However, if you do get creases or wrinkles in your interfacing or fabric the good news is fusible interfacing is re-positionable. Heat the interfacing again with the iron to melt the glue in the affected area, then peel the fabric from the interfacing, and reapply ensure you smooth out any creases in the fabric with your fingers before you then press the interfacing again to re-bond it.
You can also use the sweeping ironing motion to move creases off the edge of your fabric. Move the iron from the middle of the fabric towards the edge, pushing the wrinkle along as you go.
Also, your interfacing can wrinkle if your iron is too hot, try turning the iron down and see if that solves the issue.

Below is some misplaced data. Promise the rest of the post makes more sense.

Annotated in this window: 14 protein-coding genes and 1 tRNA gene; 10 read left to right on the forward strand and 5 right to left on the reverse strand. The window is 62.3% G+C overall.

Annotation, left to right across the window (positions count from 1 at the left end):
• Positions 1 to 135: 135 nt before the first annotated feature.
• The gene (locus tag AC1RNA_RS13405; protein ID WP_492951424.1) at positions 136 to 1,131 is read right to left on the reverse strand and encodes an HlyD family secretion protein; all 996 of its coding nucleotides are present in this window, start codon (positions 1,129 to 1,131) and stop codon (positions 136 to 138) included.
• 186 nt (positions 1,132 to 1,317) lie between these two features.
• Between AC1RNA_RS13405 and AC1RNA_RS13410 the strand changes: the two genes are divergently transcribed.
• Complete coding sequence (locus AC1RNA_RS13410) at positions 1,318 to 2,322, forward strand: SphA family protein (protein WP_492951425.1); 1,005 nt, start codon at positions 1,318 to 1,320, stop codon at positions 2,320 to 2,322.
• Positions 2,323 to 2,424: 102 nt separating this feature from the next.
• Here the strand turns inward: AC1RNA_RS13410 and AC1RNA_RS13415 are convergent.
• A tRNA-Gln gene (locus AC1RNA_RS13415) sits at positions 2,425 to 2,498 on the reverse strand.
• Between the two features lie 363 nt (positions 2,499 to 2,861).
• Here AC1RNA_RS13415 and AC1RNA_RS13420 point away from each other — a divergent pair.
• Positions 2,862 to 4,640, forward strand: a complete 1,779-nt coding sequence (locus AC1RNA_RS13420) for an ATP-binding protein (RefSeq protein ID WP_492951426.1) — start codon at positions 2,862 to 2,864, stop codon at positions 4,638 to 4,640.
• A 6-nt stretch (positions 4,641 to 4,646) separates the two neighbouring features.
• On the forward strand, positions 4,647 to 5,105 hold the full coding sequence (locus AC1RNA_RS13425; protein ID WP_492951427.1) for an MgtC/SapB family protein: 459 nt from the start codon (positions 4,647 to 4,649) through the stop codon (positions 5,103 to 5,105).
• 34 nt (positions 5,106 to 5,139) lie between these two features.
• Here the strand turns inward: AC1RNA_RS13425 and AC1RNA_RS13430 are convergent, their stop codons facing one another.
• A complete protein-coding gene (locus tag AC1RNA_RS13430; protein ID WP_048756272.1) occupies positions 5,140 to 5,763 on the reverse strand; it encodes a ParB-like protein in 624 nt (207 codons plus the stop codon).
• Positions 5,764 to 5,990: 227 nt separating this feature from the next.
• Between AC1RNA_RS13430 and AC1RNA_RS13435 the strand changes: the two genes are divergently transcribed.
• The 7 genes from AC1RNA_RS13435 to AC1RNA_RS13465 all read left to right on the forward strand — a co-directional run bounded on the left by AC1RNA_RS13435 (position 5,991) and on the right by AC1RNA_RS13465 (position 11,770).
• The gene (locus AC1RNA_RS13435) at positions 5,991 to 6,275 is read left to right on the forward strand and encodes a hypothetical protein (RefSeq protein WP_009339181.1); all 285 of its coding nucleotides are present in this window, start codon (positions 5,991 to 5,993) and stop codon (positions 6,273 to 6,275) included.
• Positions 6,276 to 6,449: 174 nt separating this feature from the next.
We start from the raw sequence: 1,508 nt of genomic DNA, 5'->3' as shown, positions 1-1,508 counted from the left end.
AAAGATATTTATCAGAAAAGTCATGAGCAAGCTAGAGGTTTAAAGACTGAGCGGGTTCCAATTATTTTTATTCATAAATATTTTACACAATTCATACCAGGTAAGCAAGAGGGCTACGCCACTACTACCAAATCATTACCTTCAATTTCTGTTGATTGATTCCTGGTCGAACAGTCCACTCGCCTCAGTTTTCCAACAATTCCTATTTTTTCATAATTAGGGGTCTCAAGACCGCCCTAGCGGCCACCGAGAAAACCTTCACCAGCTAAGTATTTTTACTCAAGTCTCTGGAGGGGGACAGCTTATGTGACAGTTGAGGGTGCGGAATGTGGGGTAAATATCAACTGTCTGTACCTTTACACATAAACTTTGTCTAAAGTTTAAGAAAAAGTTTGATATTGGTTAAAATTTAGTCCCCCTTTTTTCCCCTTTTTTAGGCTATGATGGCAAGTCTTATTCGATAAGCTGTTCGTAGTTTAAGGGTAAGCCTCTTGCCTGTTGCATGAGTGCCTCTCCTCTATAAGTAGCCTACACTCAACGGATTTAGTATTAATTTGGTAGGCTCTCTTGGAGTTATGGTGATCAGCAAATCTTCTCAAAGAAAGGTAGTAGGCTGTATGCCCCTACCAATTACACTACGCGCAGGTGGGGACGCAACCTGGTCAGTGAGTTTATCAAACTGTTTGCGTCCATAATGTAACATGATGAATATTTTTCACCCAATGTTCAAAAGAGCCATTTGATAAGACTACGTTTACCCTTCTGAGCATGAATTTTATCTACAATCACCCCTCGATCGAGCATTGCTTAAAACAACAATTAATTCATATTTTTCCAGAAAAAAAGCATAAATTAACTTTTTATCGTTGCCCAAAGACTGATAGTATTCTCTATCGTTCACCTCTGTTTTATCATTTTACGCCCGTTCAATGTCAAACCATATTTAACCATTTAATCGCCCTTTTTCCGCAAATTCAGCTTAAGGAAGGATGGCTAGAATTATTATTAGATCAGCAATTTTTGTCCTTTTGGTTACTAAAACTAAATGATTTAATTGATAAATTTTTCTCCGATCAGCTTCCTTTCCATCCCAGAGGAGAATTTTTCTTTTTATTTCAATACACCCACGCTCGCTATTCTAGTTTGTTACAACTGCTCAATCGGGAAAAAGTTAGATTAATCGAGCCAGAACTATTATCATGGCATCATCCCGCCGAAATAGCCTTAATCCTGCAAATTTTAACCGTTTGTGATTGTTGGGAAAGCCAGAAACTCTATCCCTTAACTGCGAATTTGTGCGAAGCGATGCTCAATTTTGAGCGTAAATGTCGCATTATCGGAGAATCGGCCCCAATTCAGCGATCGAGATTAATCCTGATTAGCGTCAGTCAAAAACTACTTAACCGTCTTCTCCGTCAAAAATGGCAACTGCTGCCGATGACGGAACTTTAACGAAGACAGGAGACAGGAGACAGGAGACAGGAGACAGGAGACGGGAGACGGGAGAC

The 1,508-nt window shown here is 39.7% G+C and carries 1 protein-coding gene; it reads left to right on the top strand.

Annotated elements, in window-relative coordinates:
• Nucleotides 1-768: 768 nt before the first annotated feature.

I’ve also found some of the cheaper interfacings are more prone to creasing, or peeling off after fusing. It’s one of those products where you get what you pay for.
Where can I buy fusible interfacing?
Most sewing shops sell a selection of interfacings. Why not use our Sewing Directory to pick an online shop who can deliver it to your house?
Search The Sewing Directory
To find online shops who deliver throughout the UK
What can I sew with interfacing?
We have hundreds of free sewing projects to choose from, several of which require interfacing or fusible fleece. If you like dressmaking try our no pattern skirt, if you love bag making our messenger bag project is popular or these storage cubes are a great way to use heavyweight interfacing offcuts.